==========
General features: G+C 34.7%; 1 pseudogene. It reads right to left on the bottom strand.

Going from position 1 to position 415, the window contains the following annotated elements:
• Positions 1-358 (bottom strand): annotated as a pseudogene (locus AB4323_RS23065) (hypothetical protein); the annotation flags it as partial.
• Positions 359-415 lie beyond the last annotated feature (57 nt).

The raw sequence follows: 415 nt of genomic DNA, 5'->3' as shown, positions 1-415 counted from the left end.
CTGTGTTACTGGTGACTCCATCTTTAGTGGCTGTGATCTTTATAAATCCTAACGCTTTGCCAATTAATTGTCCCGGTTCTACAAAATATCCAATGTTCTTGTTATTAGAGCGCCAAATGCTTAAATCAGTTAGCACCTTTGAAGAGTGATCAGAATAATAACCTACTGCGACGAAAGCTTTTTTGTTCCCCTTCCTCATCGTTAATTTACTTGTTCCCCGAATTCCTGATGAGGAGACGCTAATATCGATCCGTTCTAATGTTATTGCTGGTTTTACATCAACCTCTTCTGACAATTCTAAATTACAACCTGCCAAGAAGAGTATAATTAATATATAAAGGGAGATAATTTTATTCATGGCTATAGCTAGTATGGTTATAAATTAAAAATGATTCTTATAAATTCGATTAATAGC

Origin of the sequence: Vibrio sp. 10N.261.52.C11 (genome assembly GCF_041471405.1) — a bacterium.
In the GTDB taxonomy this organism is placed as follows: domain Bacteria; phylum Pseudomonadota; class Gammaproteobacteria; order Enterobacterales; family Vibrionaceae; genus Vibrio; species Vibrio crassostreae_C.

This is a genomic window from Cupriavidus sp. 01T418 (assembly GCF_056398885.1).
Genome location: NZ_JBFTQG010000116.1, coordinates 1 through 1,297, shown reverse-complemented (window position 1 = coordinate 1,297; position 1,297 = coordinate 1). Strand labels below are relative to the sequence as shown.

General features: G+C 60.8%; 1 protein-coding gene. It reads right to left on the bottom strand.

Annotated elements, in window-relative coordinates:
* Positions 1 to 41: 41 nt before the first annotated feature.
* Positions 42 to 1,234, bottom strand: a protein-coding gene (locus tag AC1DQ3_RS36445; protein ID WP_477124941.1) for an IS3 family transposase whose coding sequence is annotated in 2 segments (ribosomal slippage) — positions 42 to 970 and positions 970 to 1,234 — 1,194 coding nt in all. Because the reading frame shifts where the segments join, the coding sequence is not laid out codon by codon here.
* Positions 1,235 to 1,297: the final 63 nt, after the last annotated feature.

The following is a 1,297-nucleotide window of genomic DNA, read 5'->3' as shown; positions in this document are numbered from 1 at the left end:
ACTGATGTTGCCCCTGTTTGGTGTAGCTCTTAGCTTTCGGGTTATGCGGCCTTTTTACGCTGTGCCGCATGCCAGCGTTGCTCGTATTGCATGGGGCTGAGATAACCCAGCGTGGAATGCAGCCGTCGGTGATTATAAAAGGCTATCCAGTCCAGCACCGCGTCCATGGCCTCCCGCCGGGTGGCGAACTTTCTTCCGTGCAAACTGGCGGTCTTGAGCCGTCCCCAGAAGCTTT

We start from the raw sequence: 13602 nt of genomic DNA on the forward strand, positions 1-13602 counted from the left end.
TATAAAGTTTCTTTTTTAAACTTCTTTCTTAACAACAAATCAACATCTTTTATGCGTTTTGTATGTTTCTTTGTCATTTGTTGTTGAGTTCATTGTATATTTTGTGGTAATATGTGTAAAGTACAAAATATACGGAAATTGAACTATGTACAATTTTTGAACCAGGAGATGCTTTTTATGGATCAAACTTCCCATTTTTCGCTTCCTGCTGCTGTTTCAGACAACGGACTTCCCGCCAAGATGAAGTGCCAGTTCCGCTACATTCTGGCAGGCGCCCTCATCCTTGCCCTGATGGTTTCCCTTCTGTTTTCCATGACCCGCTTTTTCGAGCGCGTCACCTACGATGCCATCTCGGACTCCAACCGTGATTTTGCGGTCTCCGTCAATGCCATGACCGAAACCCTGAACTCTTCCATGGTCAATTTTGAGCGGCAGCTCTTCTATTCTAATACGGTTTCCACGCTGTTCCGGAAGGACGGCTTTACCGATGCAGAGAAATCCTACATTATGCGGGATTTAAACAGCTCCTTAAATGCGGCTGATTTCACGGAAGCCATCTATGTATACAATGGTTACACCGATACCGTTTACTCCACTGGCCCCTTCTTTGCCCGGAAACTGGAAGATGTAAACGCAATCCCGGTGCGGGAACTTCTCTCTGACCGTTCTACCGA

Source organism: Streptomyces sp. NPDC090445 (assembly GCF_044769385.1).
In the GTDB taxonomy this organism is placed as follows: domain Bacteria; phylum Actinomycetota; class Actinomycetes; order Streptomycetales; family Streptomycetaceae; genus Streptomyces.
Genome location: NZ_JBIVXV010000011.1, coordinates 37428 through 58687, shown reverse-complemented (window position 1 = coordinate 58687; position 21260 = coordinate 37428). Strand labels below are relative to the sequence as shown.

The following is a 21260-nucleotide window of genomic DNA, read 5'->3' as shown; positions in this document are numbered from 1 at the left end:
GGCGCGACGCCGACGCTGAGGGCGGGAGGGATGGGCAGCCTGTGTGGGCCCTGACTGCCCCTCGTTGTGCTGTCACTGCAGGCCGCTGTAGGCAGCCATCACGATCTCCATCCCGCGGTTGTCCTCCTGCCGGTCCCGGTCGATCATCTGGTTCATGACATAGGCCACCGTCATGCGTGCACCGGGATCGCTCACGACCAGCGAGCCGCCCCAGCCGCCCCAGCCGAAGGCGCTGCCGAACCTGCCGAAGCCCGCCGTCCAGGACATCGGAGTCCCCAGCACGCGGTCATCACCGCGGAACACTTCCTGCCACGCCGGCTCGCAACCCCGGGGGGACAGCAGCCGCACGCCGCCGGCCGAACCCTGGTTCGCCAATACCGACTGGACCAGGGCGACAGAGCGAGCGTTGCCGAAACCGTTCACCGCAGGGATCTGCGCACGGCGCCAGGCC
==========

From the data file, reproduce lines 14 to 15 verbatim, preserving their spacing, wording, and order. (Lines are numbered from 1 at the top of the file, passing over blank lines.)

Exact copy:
* Positions 42 to 1,234, bottom strand: a protein-coding gene (locus tag AC1DQ3_RS36445; protein ID WP_477124941.1) for an IS3 family transposase whose coding sequence is annotated in 2 segments (ribosomal slippage) — positions 42 to 970 and positions 970 to 1,234 — 1,194 coding nt in all. Because the reading frame shifts where the segments join, the coding sequence is not laid out codon by codon here.
* Positions 1,235 to 1,297: the final 63 nt, after the last annotated feature.